Equity Chart

In addition, CoreLogic notes the average equity mortgaged homes have today is $177,000. That’s a significant amount that homeowners won’t be stepping away from, even in today’s economy (see chart below):

Graph 2

In essence, the amount of equity homeowners have today positions them to be in a much better place than they were in 2008.

Bottom Line 

The fear and uncertainty we feel right now are very real, and this is not going to be easy. We can, however, see strength in our current market through homeowner equity that has not been there in the past. That may be a bright spark to help us make it through.

 

Posted by The KCM Crew

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Categories
Buying Selling Uncategorized

Looking for a New Place? Use This Time to Create Your Wishlist

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If your move is delayed, evaluate the features of your current home so you know just what you want in your next one.

Now that many of us have spent several weeks living inside, we’ve become quite familiar with our homes — in some cases, maybe too familiar. If you were planning to move before COVID-19, and still plan to do so when the timing is right, you might want to take this time to reflect on what’s working and what’s not in your current home. For instance, those stairs you’ve climbed 10 times a day may have kept you moving while you’ve stayed home, but maybe you’d like stair-free living in your next home. Or perhaps the yard you thought you could do without has now become a must-have.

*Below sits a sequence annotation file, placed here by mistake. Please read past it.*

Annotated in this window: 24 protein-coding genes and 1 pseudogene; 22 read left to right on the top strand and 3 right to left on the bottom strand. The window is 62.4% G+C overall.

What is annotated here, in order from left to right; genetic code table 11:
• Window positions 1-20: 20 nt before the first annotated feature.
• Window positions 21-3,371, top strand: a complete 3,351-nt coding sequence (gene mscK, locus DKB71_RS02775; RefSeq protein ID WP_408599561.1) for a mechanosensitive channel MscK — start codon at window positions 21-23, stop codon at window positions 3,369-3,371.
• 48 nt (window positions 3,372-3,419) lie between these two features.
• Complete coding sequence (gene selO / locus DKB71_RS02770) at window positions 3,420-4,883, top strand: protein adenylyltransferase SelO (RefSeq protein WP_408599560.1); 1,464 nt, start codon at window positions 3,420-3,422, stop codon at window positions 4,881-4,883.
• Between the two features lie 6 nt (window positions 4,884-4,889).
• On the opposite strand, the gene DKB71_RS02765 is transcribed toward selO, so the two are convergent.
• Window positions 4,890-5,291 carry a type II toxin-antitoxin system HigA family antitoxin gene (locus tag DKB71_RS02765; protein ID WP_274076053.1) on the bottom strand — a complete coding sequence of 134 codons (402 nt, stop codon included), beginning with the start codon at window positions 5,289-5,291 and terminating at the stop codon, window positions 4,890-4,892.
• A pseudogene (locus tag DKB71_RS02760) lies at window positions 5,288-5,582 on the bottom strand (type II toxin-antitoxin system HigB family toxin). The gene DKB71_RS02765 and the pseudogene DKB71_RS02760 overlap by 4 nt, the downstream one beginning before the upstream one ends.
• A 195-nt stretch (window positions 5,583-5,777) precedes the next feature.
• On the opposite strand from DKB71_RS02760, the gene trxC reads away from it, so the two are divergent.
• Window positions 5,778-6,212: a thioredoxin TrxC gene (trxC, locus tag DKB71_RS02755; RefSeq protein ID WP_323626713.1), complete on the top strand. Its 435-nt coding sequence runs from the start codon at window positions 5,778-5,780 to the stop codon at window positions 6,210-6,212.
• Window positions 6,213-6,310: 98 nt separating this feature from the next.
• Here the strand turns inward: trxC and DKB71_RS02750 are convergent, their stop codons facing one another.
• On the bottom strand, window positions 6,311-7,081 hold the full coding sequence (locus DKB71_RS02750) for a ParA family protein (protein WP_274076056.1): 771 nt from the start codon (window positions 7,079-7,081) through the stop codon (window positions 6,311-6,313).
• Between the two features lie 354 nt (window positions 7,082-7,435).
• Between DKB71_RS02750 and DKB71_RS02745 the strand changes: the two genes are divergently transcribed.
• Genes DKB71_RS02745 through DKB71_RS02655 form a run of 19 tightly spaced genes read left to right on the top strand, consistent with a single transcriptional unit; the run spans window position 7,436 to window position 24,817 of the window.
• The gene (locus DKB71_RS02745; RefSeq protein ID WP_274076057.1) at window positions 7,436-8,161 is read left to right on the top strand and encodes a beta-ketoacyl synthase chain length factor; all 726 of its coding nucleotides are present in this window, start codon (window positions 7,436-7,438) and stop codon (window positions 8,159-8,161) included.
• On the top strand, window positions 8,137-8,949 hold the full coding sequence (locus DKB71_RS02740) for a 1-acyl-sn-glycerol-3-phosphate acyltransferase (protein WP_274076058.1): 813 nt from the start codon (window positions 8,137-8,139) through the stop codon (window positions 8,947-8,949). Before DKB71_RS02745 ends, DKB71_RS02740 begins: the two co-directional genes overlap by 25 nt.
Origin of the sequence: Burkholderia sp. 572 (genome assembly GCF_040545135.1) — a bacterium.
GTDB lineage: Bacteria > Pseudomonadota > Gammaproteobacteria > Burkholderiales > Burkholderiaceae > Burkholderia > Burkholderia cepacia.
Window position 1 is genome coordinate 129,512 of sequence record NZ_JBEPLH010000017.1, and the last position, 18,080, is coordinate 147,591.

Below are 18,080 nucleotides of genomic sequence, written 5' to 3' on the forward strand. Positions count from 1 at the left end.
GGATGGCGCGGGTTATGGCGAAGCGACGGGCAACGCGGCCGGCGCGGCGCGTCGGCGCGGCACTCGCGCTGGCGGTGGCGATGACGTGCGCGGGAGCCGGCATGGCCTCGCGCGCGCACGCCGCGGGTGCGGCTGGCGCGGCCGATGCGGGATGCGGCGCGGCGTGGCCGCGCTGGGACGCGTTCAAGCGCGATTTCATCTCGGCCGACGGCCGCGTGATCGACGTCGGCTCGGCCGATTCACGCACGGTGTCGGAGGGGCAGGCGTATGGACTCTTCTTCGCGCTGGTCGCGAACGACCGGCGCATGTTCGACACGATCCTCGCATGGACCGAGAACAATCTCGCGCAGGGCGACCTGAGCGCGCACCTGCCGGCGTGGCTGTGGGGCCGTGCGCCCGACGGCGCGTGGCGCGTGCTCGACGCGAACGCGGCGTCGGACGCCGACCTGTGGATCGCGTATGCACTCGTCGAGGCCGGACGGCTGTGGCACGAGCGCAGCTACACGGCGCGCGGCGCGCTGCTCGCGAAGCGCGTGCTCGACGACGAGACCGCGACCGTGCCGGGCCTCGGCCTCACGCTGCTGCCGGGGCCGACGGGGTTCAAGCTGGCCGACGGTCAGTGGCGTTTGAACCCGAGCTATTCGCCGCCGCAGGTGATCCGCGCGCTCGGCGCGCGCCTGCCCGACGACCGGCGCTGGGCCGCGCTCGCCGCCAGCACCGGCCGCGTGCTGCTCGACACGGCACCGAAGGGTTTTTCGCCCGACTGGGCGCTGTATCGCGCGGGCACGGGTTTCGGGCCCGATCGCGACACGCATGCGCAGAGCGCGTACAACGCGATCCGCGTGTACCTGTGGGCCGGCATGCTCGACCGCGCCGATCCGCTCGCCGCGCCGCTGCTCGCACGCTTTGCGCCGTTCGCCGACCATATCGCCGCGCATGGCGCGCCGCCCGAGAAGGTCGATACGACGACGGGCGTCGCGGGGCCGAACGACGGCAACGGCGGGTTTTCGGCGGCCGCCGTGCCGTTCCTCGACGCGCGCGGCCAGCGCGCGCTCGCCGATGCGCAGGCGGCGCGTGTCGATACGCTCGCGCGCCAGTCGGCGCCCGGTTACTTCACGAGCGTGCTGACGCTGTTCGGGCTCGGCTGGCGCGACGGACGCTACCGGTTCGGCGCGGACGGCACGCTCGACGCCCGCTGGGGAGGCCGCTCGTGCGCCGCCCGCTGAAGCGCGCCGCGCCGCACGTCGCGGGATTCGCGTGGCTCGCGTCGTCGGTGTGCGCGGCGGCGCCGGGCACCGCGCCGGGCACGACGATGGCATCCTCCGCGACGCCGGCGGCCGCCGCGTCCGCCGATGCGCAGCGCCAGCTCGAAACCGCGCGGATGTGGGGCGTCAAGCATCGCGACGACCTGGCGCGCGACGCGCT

We’ve come up with a list of questions to help you pinpoint what you like and don’t like about your current home so you can find more comfort and pleasure in your next one.

What’s working for you — and what’s not?

  • On a scale of 1-10, how do you like your current home?
  • What’s your home’s best quality?
  • And its worst quality?
  • Do you like the style of your home? If not, is there an architectural style or era you prefer?
  • What’s your favorite room, and what makes spending time there pleasurable?

Space and flow: How do you feel when you’re at home?

  • Do you have enough space or too much? Where could you use more/less space?
  • How would you describe the layout — an open floor plan or more compartmentalized? Does it suit your lifestyle?
  • Do you have enough or too many bedrooms? Bathrooms?
  • Do you like the number of levels (single or multistory)?
  • Are you happy with the windows (enough natural light, well-placed, too sunny)?
  • Do you like the fixtures and finishes?
  • Is there a specialized room you’ve never had but have always wanted (such as a home office, workout room, sewing room, laundry room or mudroom)?

What’s outside — and how does it affect your experience of home?

  • If you have an outdoor space, do you enjoy spending time there?
  • If you don’t have one, do you feel like you’re missing out?
  • Do you enjoy taking care of a yard… or feel burdened by it (be honest!)?
  • Does your home have curb appeal? If not, what needs to be improved?
  • Do you have adequate parking? Is a garage or carport a must-have?
  • How much time and effort does the exterior require for upkeep (painting, staining, etc.)?

Your neighborhood: Community connections can make life all the sweeter

  • Are you happy with your neighborhood? Think about all its characteristics, including walkability, parks, nearby activities, density, noise level and neighbor involvement.
  • Do you have to travel far for basics such as groceries or a doctor’s appointment?
  • Are you happy with your commute?
  • Are there enough activities going on around you — or too many?

Poll

 

 

Posted by Susan Kelleher on Zillow